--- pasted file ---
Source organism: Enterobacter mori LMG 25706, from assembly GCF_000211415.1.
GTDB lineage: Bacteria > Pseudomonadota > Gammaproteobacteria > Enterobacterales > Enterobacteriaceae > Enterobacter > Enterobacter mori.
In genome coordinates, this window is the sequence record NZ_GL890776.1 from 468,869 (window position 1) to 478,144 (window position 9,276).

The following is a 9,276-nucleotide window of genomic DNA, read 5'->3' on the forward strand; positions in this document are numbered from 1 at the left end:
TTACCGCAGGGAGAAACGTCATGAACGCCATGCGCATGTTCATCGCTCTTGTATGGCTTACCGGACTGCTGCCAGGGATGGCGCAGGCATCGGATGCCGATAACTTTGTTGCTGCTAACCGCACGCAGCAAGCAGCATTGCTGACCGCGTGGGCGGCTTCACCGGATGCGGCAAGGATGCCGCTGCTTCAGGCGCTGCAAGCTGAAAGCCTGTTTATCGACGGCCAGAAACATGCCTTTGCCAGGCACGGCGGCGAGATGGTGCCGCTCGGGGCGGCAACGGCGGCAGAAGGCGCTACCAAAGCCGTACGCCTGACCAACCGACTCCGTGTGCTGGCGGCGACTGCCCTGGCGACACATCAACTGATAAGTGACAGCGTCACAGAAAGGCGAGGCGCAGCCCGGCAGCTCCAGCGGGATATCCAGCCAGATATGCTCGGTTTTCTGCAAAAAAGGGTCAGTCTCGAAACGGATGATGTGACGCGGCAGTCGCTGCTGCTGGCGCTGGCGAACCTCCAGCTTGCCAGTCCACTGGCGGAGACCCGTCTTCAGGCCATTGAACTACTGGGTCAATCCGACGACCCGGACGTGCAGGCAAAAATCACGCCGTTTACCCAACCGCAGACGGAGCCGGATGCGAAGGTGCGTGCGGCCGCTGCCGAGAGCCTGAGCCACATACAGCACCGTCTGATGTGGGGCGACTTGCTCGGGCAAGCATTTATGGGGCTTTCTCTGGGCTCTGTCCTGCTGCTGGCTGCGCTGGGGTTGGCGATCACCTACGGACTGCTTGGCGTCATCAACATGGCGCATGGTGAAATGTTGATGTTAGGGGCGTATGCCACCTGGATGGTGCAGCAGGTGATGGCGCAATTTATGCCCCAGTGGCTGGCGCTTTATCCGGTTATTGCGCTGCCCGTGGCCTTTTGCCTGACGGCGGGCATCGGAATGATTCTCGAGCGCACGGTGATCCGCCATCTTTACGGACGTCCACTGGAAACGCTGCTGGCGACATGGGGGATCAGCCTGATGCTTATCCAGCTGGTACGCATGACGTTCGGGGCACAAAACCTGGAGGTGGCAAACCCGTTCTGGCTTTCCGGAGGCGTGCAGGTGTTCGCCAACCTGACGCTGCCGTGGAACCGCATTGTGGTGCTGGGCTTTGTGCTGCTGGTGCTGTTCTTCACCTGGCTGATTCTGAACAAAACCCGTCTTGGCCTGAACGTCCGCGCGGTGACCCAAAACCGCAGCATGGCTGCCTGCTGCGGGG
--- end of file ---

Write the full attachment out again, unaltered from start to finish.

Source organism: Enterobacter mori LMG 25706, from assembly GCF_000211415.1.
GTDB lineage: Bacteria > Pseudomonadota > Gammaproteobacteria > Enterobacterales > Enterobacteriaceae > Enterobacter > Enterobacter mori.
In genome coordinates, this window is the sequence record NZ_GL890776.1 from 468,869 (window position 1) to 478,144 (window position 9,276).

The following is a 9,276-nucleotide window of genomic DNA, read 5'->3' on the forward strand; positions in this document are numbered from 1 at the left end:
TTACCGCAGGGAGAAACGTCATGAACGCCATGCGCATGTTCATCGCTCTTGTATGGCTTACCGGACTGCTGCCAGGGATGGCGCAGGCATCGGATGCCGATAACTTTGTTGCTGCTAACCGCACGCAGCAAGCAGCATTGCTGACCGCGTGGGCGGCTTCACCGGATGCGGCAAGGATGCCGCTGCTTCAGGCGCTGCAAGCTGAAAGCCTGTTTATCGACGGCCAGAAACATGCCTTTGCCAGGCACGGCGGCGAGATGGTGCCGCTCGGGGCGGCAACGGCGGCAGAAGGCGCTACCAAAGCCGTACGCCTGACCAACCGACTCCGTGTGCTGGCGGCGACTGCCCTGGCGACACATCAACTGATAAGTGACAGCGTCACAGAAAGGCGAGGCGCAGCCCGGCAGCTCCAGCGGGATATCCAGCCAGATATGCTCGGTTTTCTGCAAAAAAGGGTCAGTCTCGAAACGGATGATGTGACGCGGCAGTCGCTGCTGCTGGCGCTGGCGAACCTCCAGCTTGCCAGTCCACTGGCGGAGACCCGTCTTCAGGCCATTGAACTACTGGGTCAATCCGACGACCCGGACGTGCAGGCAAAAATCACGCCGTTTACCCAACCGCAGACGGAGCCGGATGCGAAGGTGCGTGCGGCCGCTGCCGAGAGCCTGAGCCACATACAGCACCGTCTGATGTGGGGCGACTTGCTCGGGCAAGCATTTATGGGGCTTTCTCTGGGCTCTGTCCTGCTGCTGGCTGCGCTGGGGTTGGCGATCACCTACGGACTGCTTGGCGTCATCAACATGGCGCATGGTGAAATGTTGATGTTAGGGGCGTATGCCACCTGGATGGTGCAGCAGGTGATGGCGCAATTTATGCCCCAGTGGCTGGCGCTTTATCCGGTTATTGCGCTGCCCGTGGCCTTTTGCCTGACGGCGGGCATCGGAATGATTCTCGAGCGCACGGTGATCCGCCATCTTTACGGACGTCCACTGGAAACGCTGCTGGCGACATGGGGGATCAGCCTGATGCTTATCCAGCTGGTACGCATGACGTTCGGGGCACAAAACCTGGAGGTGGCAAACCCGTTCTGGCTTTCCGGAGGCGTGCAGGTGTTCGCCAACCTGACGCTGCCGTGGAACCGCATTGTGGTGCTGGGCTTTGTGCTGCTGGTGCTGTTCTTCACCTGGCTGATTCTGAACAAAACCCGTCTTGGCCTGAACGTCCGCGCGGTGACCCAAAACCGCAGCATGGCTGCCTGCTGCGGGG